Most Americans Have Had COVID-19
Some 60% of us, including 75% of our children, have been infected.
On the same day it was reported that Vice President Kamala Harris has tested positive, the CDC announced that 60 percent of all Americans and 75 percent of all American children have been infected with SARS-CoV-2.
Their write-up is not aimed at the lay reader, so here’s WaPo‘s report (“Coronavirus has infected majority of Americans, blood tests indicate.”):
Before omicron, one-third of Americans had been infected with the coronavirus, but by the end of February, that rate had climbed to nearly 60 percent, including 3 out of 4 children, according to federal health data released Tuesday.
The data from blood tests offers the first evidence that over half the U.S. population, roughly 190 million people, has been infected at least once since the pandemic began. That is more than double the official case count. Many of those infections are likely to have been asymptomatic or with few symptoms. The virus has killed nearly 1 million Americans and caused disruptions that have driven up death rates from other causes, including cancer and heart disease.
Officials cautioned, however, that the data, drawn from tens of thousands of blood samples from across the country, does not indicate people have protection against the virus going forward, especially against increasingly transmissible variants that may be able to evade antibodies. Previous infections are believed to offer some protection against severe disease for most people, especially when combined with vaccinations. But the natural waning of antibodies and an ever-evolving virus create opportunities for reinfection.
“We continue to recommend that everyone be up to date on their vaccinations, get your primary series and booster, when eligible,” CDC Director Rochelle Walensky said during a media briefing.
“We don’t know how long [ago] that infection was,” she said of antibodies from past infections. “We don’t know whether that protection has waned. We don’t know as much about that level of protection than we do about the protection we get from both vaccines and boosters.”
The CDC report offers confirmation of what experts suspected: Most people in the country have had at least one coronavirus infection. Close to half of those got that infection in recent months when the omicron variant swept the nation. That variant, first identified in southern Africa, had so many mutations it could easily infect people who had antibodies from previous bouts of the virus or whose antibodies were generated by a vaccine.
Antibodies serve as a front-line defense against viral infections, and they wane naturally over time. Meanwhile the virus continues to mutate into new variants and subvariants that can partially evade the immunity provided by vaccines or previous infections.
“Anecdotally, I hear a lot about people who have had it two or three times,” said Jeffrey Shaman, an epidemiologist at Columbia University. “We still don’t know how much more this virus can produce radically immune-evasive variants, as we saw with delta and omicron.”
The NYT report (“More than half of Americans have been infected with the coronavirus at least once, the C.D.C. says.“) is somewhat more optimistic:
While the numbers came as a shock to many Americans, some scientists said they had expected the figures to be even higher, given the contagious variants that have marched through the nation over the past two years.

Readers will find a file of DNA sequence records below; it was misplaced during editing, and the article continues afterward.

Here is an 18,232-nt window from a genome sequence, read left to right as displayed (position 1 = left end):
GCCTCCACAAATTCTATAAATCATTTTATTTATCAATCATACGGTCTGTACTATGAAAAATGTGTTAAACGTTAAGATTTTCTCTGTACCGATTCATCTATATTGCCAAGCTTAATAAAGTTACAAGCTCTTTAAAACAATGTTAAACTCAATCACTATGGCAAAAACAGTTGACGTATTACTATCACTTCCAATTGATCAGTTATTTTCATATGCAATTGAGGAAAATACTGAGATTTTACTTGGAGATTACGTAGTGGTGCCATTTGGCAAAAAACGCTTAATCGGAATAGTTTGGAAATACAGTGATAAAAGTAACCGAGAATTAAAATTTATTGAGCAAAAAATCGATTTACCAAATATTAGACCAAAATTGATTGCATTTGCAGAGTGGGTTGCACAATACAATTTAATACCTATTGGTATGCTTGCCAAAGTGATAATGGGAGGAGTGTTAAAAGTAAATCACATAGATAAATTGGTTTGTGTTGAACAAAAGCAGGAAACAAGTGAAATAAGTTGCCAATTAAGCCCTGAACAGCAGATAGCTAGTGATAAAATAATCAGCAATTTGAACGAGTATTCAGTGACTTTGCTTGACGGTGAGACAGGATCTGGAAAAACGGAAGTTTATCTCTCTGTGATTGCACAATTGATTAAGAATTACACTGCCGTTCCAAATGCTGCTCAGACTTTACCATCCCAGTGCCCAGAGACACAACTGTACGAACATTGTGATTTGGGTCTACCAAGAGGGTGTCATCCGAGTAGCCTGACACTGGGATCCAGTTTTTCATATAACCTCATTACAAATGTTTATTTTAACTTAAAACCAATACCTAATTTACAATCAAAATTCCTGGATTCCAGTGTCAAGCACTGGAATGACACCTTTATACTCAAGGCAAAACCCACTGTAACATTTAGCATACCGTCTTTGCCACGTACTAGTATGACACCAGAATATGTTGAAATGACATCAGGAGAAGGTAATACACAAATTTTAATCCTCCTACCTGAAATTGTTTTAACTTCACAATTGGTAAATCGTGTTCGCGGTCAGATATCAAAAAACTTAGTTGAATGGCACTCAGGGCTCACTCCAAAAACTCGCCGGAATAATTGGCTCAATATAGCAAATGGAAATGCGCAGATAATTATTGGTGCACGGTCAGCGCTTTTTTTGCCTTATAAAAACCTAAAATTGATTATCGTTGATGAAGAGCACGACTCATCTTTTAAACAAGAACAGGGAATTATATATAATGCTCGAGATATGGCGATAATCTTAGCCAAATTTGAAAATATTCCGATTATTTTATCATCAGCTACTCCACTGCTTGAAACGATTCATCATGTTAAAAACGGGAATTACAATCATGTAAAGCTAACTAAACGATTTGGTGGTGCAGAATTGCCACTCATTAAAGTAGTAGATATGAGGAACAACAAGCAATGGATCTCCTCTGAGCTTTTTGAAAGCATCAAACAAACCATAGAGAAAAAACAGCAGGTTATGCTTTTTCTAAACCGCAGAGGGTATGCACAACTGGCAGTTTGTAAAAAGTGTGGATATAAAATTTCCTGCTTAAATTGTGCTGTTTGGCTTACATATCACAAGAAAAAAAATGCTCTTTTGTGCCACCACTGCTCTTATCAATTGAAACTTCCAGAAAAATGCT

There may be good news in the data, some experts said. A gain in population-wide immunity may offer at least a partial bulwark against future waves. And the trend may explain why the surge that is now roaring through China and many countries in Europe has been muted in the United States.
A high percentage of previous infections may also mean that there are now fewer cases of life-threatening illness or death relative to infections. “We will see less and less severe disease, and more and more a shift toward clinically mild disease,” said Florian Krammer, an immunologist at the Icahn School of Medicine at Mount Sinai in New York.
“It will be more and more difficult for the virus to do serious damage,” he added.
Administration officials, too, believe that the data augur a new phase of the pandemic in which infections may be common at times but cause less harm.
At a news briefing on Tuesday, Dr. Ashish Jha, the White House’s new Covid coordinator, said that stopping infections was “not even a policy goal. The goal of our policy should be: obviously, minimize infections whenever possible, but to make sure people don’t get seriously ill.”
Anecdotally, I’m not sure I personally knew anyone who had been infected six months ago and now it seems like everyone is coming down with it. As far as I know, none of my immediate family has, although only my wife and stepson have actually been tested.
My waiter youngest and his family got it about 6 mos ago. All came thru OK. My eldest and his family are dealing with it now. I presume his wife and he only tested themselves, but both their daughters displayed symptoms. In the case of their youngest (8 mos), very minor, in the case of their eldest (2 1/2 yo), she was puking her guts out for about 18 miserable hours. Since then she has gotten better. (fingers crossed). My wife’s daughter came down with it after attending her paternal grandfather’s funeral. Managed to avoid passing it on to her immune compromised husband.
My older brother and his nurse wife got it about 6 months into the pandemic. My eldest Sis got it about a year ago. My waiter little bro, a little bit before. And of course my long time running buddy Tim died from it a little over a year ago. I’ve had other friends who came down with it too, with varying severity but usually minor.